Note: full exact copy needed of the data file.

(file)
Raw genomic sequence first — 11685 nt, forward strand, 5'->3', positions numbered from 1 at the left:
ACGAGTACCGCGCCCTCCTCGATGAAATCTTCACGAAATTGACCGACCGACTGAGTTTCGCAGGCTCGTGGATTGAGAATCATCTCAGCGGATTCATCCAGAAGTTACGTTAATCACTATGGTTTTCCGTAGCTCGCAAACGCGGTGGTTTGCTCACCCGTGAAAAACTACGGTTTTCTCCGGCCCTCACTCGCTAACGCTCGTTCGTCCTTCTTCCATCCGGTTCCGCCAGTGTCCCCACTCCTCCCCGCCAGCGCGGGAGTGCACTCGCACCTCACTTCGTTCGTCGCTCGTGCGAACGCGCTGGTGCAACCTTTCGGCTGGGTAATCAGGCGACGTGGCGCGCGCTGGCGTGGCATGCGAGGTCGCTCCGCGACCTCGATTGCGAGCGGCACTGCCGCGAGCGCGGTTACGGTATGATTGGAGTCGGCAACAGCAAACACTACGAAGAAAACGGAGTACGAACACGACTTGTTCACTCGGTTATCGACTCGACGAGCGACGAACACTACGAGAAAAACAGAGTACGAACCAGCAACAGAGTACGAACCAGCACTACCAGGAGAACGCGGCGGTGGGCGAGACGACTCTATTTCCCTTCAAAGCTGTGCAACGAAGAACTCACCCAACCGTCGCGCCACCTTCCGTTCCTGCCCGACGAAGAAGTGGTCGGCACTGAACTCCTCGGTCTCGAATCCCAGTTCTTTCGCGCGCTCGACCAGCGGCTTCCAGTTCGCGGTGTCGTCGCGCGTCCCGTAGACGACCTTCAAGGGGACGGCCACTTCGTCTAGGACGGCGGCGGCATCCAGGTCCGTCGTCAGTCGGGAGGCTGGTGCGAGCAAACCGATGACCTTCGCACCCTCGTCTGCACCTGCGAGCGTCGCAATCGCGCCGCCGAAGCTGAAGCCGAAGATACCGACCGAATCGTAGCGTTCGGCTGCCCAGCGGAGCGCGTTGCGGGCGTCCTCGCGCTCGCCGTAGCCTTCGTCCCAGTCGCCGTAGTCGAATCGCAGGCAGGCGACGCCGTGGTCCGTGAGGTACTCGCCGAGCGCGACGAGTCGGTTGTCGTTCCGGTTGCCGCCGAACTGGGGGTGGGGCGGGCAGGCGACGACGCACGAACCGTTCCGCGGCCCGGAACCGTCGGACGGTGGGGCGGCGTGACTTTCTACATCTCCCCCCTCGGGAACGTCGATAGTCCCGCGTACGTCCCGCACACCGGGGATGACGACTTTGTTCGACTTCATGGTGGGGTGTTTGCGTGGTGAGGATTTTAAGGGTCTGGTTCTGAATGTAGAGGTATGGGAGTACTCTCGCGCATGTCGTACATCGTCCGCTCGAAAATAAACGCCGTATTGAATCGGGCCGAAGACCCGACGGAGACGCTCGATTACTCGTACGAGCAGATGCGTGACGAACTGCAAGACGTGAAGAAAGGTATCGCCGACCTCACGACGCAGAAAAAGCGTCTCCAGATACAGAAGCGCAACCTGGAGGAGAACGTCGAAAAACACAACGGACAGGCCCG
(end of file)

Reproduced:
Raw genomic sequence first — 11685 nt, forward strand, 5'->3', positions numbered from 1 at the left:
ACGAGTACCGCGCCCTCCTCGATGAAATCTTCACGAAATTGACCGACCGACTGAGTTTCGCAGGCTCGTGGATTGAGAATCATCTCAGCGGATTCATCCAGAAGTTACGTTAATCACTATGGTTTTCCGTAGCTCGCAAACGCGGTGGTTTGCTCACCCGTGAAAAACTACGGTTTTCTCCGGCCCTCACTCGCTAACGCTCGTTCGTCCTTCTTCCATCCGGTTCCGCCAGTGTCCCCACTCCTCCCCGCCAGCGCGGGAGTGCACTCGCACCTCACTTCGTTCGTCGCTCGTGCGAACGCGCTGGTGCAACCTTTCGGCTGGGTAATCAGGCGACGTGGCGCGCGCTGGCGTGGCATGCGAGGTCGCTCCGCGACCTCGATTGCGAGCGGCACTGCCGCGAGCGCGGTTACGGTATGATTGGAGTCGGCAACAGCAAACACTACGAAGAAAACGGAGTACGAACACGACTTGTTCACTCGGTTATCGACTCGACGAGCGACGAACACTACGAGAAAAACAGAGTACGAACCAGCAACAGAGTACGAACCAGCACTACCAGGAGAACGCGGCGGTGGGCGAGACGACTCTATTTCCCTTCAAAGCTGTGCAACGAAGAACTCACCCAACCGTCGCGCCACCTTCCGTTCCTGCCCGACGAAGAAGTGGTCGGCACTGAACTCCTCGGTCTCGAATCCCAGTTCTTTCGCGCGCTCGACCAGCGGCTTCCAGTTCGCGGTGTCGTCGCGCGTCCCGTAGACGACCTTCAAGGGGACGGCCACTTCGTCTAGGACGGCGGCGGCATCCAGGTCCGTCGTCAGTCGGGAGGCTGGTGCGAGCAAACCGATGACCTTCGCACCCTCGTCTGCACCTGCGAGCGTCGCAATCGCGCCGCCGAAGCTGAAGCCGAAGATACCGACCGAATCGTAGCGTTCGGCTGCCCAGCGGAGCGCGTTGCGGGCGTCCTCGCGCTCGCCGTAGCCTTCGTCCCAGTCGCCGTAGTCGAATCGCAGGCAGGCGACGCCGTGGTCCGTGAGGTACTCGCCGAGCGCGACGAGTCGGTTGTCGTTCCGGTTGCCGCCGAACTGGGGGTGGGGCGGGCAGGCGACGACGCACGAACCGTTCCGCGGCCCGGAACCGTCGGACGGTGGGGCGGCGTGACTTTCTACATCTCCCCCCTCGGGAACGTCGATAGTCCCGCGTACGTCCCGCACACCGGGGATGACGACTTTGTTCGACTTCATGGTGGGGTGTTTGCGTGGTGAGGATTTTAAGGGTCTGGTTCTGAATGTAGAGGTATGGGAGTACTCTCGCGCATGTCGTACATCGTCCGCTCGAAAATAAACGCCGTATTGAATCGGGCCGAAGACCCGACGGAGACGCTCGATTACTCGTACGAGCAGATGCGTGACGAACTGCAAGACGTGAAGAAAGGTATCGCCGACCTCACGACGCAGAAAAAGCGTCTCCAGATACAGAAGCGCAACCTGGAGGAGAACGTCGAAAAACACAACGGACAGGCCCG